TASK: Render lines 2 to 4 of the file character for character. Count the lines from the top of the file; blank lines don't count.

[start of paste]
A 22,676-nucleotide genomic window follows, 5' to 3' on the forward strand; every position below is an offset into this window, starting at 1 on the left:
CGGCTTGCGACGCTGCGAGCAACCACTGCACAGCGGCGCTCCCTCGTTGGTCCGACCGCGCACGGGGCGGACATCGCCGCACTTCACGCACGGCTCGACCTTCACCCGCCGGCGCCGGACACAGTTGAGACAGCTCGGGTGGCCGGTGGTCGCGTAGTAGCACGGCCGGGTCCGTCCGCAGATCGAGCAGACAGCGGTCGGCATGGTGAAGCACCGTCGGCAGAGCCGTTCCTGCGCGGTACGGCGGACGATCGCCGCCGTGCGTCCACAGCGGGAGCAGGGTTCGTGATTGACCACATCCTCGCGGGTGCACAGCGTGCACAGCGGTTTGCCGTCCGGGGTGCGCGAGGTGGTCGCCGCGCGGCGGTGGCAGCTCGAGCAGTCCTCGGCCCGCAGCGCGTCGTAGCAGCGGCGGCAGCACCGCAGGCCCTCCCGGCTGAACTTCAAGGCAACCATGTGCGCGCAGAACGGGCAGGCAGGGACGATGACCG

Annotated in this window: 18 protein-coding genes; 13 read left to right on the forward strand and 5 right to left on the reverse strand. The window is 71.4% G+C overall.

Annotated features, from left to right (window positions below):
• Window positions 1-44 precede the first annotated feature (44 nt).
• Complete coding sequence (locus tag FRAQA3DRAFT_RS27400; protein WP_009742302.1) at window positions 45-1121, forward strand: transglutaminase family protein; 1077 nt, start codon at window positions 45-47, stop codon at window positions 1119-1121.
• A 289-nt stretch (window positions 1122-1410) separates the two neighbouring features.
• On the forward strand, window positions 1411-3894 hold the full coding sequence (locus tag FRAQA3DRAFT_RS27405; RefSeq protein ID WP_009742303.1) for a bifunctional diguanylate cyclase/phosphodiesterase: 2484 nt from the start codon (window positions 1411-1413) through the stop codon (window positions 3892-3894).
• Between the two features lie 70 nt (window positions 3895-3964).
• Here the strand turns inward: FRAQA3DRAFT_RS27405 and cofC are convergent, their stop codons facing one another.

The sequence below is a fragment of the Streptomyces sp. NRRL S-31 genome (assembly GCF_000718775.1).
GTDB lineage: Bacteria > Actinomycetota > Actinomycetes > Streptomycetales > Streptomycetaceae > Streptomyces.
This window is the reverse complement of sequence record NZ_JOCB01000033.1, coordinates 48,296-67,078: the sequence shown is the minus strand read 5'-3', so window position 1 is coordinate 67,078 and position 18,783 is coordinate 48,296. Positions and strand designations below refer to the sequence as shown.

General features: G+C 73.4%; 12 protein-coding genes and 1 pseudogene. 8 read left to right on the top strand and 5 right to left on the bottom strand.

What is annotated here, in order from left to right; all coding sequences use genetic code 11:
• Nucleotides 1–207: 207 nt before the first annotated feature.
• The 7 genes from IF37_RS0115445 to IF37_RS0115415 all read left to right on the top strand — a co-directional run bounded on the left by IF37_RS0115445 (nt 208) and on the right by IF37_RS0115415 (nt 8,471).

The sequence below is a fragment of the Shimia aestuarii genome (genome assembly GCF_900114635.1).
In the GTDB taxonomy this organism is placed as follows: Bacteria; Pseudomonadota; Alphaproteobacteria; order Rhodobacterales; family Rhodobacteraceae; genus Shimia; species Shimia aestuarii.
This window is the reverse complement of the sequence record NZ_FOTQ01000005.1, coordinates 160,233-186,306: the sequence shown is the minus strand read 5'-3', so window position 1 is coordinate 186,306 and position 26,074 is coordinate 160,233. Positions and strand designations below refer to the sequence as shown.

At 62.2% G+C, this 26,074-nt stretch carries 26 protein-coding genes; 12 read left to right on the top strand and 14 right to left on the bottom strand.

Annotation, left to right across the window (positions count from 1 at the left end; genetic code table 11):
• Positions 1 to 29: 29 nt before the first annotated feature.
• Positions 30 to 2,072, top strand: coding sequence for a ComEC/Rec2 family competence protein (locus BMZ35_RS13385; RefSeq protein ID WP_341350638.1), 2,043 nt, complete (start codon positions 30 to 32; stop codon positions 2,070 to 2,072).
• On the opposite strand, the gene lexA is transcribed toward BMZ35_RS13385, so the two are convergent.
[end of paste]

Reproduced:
CGGCTTGCGACGCTGCGAGCAACCACTGCACAGCGGCGCTCCCTCGTTGGTCCGACCGCGCACGGGGCGGACATCGCCGCACTTCACGCACGGCTCGACCTTCACCCGCCGGCGCCGGACACAGTTGAGACAGCTCGGGTGGCCGGTGGTCGCGTAGTAGCACGGCCGGGTCCGTCCGCAGATCGAGCAGACAGCGGTCGGCATGGTGAAGCACCGTCGGCAGAGCCGTTCCTGCGCGGTACGGCGGACGATCGCCGCCGTGCGTCCACAGCGGGAGCAGGGTTCGTGATTGACCACATCCTCGCGGGTGCACAGCGTGCACAGCGGTTTGCCGTCCGGGGTGCGCGAGGTGGTCGCCGCGCGGCGGTGGCAGCTCGAGCAGTCCTCGGCCCGCAGCGCGTCGTAGCAGCGGCGGCAGCACCGCAGGCCCTCCCGGCTGAACTTCAAGGCAACCATGTGCGCGCAGAACGGGCAGGCAGGGACGATGACCG

Annotated in this window: 18 protein-coding genes; 13 read left to right on the forward strand and 5 right to left on the reverse strand. The window is 71.4% G+C overall.

Annotated features, from left to right (window positions below):